Hon. Benjamin L. Cardin, Chairman
Hon. Alcee L. Hastings, Co-Chairman
For Immediate Release
February 16, 2010
CARDIN, U.S. DELEGATION DISCUSS COUNTER-TERRORISM WITH TOP SPANISH OFFICIALS
Meet with Spanish Government day after Spain Announces it will Receive Five Guantanamo Detainees
MADRID--U.S. Senator Benjamin L. Cardin (D-MD), Chairman of the Commission on Security and Cooperation, and a bipartisan Congressional delegation meeting with high level Spanish officials today expressed appreciation to the Spanish government for strengthening efforts to combat terrorism.
The delegation today met with Alfredo Perez Rubalcaba, Minister of Interior; Angel Lossada Torres-Quevedo, Secretary of State for Foreign Affairs; and Bernardino Leon, Secretary General of the Presidency. Spain is currently president of the 27-country European Union.
"Spain's announcement Monday that it will receive five detainees from Guantanamo Bay and the country's plan to send an additional 500 troops to help fight the Taliban in Afghanistan underscores the strength of our bilateral relationship on critical security matters," said Senator Chairman Cardin, who chairs the Senate Judiciary Terrorism and Homeland Security Subcommittee. "We share Spain's disappointment with the European Parliament's failure to approve an interim agreement to track terrorist financing. Security needs can't wait for political maneuvering. We are sensitive to privacy concerns, but this program addressed those concerns while generating leads to disrupt terrorist acts. We strongly support quick action to develop a new agreement to provide for needed information-sharing."
Cardin pledged to work with Spain and with parliamentarians in the OSCE to build support for a terror financing tracking agreement.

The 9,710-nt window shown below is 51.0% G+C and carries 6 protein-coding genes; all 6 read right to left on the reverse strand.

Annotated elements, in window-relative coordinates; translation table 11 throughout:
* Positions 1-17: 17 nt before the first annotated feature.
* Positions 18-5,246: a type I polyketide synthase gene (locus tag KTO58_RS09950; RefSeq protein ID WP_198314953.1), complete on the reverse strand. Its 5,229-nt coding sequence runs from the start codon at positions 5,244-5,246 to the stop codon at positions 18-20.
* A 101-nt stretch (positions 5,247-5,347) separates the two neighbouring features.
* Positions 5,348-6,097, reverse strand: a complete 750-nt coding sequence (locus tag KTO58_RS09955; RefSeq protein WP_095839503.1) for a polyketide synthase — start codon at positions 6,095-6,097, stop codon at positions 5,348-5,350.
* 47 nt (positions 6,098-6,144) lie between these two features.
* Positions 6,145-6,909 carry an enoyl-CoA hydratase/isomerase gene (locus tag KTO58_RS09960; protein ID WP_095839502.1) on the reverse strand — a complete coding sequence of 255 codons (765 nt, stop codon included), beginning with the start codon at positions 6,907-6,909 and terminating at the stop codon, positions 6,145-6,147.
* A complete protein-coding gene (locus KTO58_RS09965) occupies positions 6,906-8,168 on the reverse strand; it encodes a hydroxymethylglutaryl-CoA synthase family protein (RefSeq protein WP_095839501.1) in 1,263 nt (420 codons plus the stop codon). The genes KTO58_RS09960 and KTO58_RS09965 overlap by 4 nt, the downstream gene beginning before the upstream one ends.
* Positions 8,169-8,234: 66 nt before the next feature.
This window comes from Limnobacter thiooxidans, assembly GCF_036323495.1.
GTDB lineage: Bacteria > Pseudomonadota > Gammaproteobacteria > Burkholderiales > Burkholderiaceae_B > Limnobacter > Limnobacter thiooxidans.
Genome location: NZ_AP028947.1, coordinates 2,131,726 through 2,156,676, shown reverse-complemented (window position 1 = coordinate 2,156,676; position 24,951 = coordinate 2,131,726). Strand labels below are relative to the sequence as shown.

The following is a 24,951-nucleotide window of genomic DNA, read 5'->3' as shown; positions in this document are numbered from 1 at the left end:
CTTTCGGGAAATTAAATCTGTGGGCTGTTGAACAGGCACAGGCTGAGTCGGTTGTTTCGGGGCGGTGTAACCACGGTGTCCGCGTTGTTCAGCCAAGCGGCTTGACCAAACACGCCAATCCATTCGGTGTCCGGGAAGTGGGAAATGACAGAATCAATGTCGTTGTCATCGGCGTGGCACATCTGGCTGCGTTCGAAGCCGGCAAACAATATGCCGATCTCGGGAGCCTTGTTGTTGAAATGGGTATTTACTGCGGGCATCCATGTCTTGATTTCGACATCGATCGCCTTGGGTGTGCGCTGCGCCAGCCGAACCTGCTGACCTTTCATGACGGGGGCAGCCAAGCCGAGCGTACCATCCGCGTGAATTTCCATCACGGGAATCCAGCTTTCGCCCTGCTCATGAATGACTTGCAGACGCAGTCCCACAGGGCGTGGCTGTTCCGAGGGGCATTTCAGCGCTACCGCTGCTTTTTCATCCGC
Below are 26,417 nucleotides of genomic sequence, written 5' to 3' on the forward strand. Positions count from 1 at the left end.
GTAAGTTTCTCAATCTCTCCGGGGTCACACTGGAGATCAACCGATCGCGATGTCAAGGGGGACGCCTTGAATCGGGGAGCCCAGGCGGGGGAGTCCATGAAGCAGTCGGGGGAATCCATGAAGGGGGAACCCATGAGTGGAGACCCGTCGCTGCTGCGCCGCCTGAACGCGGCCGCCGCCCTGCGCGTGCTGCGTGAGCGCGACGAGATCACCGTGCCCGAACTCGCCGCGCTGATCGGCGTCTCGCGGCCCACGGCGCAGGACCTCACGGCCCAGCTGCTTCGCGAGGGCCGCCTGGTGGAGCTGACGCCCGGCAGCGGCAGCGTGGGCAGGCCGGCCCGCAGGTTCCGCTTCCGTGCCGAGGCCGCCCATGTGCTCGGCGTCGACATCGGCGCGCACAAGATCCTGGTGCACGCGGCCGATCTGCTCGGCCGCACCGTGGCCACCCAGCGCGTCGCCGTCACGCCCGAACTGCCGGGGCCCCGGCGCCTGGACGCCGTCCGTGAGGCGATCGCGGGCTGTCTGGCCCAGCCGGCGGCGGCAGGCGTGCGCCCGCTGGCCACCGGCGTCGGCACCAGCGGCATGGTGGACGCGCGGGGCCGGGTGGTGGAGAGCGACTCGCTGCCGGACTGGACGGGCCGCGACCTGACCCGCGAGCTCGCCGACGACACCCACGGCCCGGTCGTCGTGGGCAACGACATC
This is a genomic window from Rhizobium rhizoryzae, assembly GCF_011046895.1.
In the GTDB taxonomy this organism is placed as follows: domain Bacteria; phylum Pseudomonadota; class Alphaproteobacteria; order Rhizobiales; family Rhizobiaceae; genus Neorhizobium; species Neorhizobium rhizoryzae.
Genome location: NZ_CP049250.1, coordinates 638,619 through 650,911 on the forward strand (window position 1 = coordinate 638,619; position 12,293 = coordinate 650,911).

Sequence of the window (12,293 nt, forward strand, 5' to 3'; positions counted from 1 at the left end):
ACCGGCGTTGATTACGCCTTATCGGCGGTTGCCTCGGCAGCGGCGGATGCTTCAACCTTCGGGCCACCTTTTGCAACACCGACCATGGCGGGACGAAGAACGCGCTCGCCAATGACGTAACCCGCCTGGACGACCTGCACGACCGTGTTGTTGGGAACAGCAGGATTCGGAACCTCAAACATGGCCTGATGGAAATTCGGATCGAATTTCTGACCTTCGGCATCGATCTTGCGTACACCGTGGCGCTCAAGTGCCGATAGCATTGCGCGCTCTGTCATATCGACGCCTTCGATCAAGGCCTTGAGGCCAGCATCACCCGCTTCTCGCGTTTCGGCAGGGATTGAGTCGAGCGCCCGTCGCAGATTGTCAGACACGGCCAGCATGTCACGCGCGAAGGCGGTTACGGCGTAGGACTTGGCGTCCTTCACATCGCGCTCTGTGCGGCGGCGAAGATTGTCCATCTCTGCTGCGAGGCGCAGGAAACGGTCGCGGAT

Other members of the delegation raised concerns related to body scanning and port security.
"We don't need another wake-up call like the attempted Christmas Day bomber to remind us of the critical need to increase airport security," said Helsinki Commissioner Rep. Robert Aderholt (R-AL). "I look forward to seeing results of European studies on the usefulness and health concerns related to full body scanners. If new screening methods will prevent another attempt like passengers saw in the air two months ago, then they should be put into affect."
"Considering Spain's strategic location at the gateway to the Mediterranean strengthening cargo container and port security here is essential," said Rep. Laura Richardson (D-CA), whose district includes the Port of Long Beach, the third largest port in the world. "Spain's cargo screening efforts are key to our global security, but more actual inspections of containers are needed. We talk about planes and trains a lot, but ports must be protected as well, because it only takes one malicious shipment to injure innocent and severely disrupt international commerce."
The delegation, which includes Commissioner Senator Roger Wicker (R-MS) and Congressman Eni Faleomavaega (D-AS), stopped at Naval Station Rota for a military brieifng Monday. The delegation is en route to the Winter Meeting of OSCE Parliamentary Assembly Feb.18-19 in Vienna, Austria. The meeting with more than 200 parliamentarians from the 56 countries will include a special debate on Afghanistan.
The Commission on Security and Cooperation in Europe, also known as the U.S. Helsinki Commission, is an independent agency of the Federal Government charged with monitoring compliance with the Helsinki Accords and advancing comprehensive security through promotion of human rights, democracy, and economic, environmental and military cooperation in 56 countries. The Commission consists of nine members from the U.S. Senate, nine from the House of Representatives, and one member each from the Departments of State, Defense, and Commerce.
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